“Growth hacking” may or may not be the right word, but it’s the one I used and it stuck.
Much as SEO is a categorization of marketing activities that improve a websites search ranking, you can think of growth hacking as a broader categorization of marketing activities that directly and measurably impact growth. In my original post, I suggested that the role should be easier to hire than a VP Marketing, since the scope of focus is actually smaller. I also suggested that some of the best growth people I’ve met have engineering backgrounds. It wasn’t until Andrew Chen’s post “Growth Hacker is the New VP Marketing” that people really began to focus in on engineering skills as a prerequisite for being an effective growth hacker. He also falsely positioned it as a replacement for VP Marketing. I both disagree that it is the new VP Marketing and I disagree that engineering is a prerequisite. A VP Marketing needs to have a broader understanding of all of the disciplines within the marketing function. Some growth hackers will be good for this and some won’t.
Lastly, you could easily argue that SEO as a concept doesn’t need to exist because marketing already exists. But SEO is a subset of marketing activities. Growth hacking (to me anyway) is a subset of marketing activities too. The most powerful online marketing tactics often involve exploiting the unique advantages of the internet, which generally require some engineering skills. It’s easier to run these experiments if you don’t need to beg an engineering department for help. So engineering skills are definitely an advantage, but results trump skills.
Apologize to all that the conversation will likely to shift to a “defense of growth hacking” for a while. But eventually we’ll be back to the sharing of effective ways to grow the user bases for products that customers love.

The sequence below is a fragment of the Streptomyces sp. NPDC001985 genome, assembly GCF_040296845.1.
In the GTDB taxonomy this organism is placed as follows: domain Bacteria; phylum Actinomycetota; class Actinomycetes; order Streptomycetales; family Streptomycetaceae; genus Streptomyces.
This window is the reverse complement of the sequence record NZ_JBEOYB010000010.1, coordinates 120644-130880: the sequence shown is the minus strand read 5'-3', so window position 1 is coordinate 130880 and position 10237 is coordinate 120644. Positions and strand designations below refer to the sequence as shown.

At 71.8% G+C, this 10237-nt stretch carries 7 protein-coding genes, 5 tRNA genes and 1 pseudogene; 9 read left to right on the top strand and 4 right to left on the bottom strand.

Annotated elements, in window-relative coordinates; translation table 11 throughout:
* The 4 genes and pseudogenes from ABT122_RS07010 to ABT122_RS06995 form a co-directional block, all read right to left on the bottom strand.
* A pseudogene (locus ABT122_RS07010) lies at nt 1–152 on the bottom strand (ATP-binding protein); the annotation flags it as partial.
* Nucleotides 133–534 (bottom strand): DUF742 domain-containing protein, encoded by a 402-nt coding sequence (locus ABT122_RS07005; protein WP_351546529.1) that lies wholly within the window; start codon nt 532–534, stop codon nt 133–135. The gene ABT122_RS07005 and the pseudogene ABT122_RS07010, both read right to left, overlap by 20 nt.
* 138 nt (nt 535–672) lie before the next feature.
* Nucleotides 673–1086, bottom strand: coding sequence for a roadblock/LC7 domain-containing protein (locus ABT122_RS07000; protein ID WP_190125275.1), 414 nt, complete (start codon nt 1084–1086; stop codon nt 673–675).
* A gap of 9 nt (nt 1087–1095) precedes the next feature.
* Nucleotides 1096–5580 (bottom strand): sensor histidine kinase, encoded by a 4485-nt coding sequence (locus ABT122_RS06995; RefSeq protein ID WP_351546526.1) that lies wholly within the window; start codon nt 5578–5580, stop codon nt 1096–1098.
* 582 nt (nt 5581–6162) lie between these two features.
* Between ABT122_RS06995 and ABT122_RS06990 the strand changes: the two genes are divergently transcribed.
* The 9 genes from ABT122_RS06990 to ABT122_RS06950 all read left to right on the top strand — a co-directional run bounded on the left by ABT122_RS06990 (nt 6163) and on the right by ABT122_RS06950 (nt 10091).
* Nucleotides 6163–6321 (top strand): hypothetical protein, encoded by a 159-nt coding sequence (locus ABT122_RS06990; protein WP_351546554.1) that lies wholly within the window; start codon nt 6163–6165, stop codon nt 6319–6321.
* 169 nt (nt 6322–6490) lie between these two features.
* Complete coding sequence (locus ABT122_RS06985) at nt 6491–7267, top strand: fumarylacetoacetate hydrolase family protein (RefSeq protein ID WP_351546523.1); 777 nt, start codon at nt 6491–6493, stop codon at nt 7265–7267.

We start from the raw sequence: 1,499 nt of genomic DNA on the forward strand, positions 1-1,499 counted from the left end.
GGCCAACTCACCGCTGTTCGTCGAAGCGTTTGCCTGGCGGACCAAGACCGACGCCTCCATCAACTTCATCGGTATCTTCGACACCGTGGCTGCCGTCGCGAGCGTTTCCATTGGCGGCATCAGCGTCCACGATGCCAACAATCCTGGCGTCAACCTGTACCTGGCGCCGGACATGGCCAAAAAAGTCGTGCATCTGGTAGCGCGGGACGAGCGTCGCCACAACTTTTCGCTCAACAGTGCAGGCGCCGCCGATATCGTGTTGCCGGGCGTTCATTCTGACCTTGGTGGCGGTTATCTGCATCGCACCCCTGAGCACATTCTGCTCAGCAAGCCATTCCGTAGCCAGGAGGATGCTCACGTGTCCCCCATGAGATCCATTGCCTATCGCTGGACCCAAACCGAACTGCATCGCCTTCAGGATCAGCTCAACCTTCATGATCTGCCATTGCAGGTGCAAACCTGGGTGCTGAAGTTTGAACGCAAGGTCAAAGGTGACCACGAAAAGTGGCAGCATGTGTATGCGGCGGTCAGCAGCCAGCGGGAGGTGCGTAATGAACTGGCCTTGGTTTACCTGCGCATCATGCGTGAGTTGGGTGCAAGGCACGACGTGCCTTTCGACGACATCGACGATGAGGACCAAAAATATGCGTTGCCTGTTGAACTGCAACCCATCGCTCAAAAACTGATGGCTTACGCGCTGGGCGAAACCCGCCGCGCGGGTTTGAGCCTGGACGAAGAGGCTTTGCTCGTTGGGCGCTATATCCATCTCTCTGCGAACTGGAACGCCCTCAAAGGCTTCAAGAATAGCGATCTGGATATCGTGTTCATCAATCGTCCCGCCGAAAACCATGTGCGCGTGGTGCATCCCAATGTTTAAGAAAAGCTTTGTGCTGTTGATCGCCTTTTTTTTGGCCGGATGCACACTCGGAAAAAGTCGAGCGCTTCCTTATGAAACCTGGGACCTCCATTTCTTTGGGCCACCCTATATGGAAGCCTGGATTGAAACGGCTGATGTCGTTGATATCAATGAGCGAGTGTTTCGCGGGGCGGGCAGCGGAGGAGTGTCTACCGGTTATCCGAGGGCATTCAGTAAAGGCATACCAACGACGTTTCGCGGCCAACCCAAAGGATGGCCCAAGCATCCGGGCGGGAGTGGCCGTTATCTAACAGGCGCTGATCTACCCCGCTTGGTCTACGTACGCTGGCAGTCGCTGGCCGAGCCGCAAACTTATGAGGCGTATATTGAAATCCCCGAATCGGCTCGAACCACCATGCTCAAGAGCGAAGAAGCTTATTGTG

Part of the reason I wince when someone says, "growth hacker" is that too often I've seen someone with that title parachute in, turn all the knobs up to 11 and then run off to be airlifted into another team's domain. I think a lot of folks treat growth hacking as magic pixie dust that they can sprinkled around to make numbers go up. I'm sorry to say that my introduction to the term was well after it became bastardized.
Personally, I think we a new phrase for all this.
I've always thought that it was the other way around, i.e. marketing is one of the things you can do in growth hacking, but not everything. To me growth hacking means doing/focusing on things that help grow the business, and marketing is just one of the things you can do. Other things that you can do to help growth include actually improving the product and reduce friction, which are not marketing. Maybe I've misunderstood the term "growth hacking" then.
It's not SEO, and it's not SEM. It's making your product interesting and accessible to social networks, and allowing for organic growth.
BuzzFeed growth hacks (that's basically their entire business model), and while it may fall under the broader term known as marketing, it's not traditional marketing, and it absolutely deserves it's own name.
I think the bigger problem is that people who misuse growth hacking for their marketing department.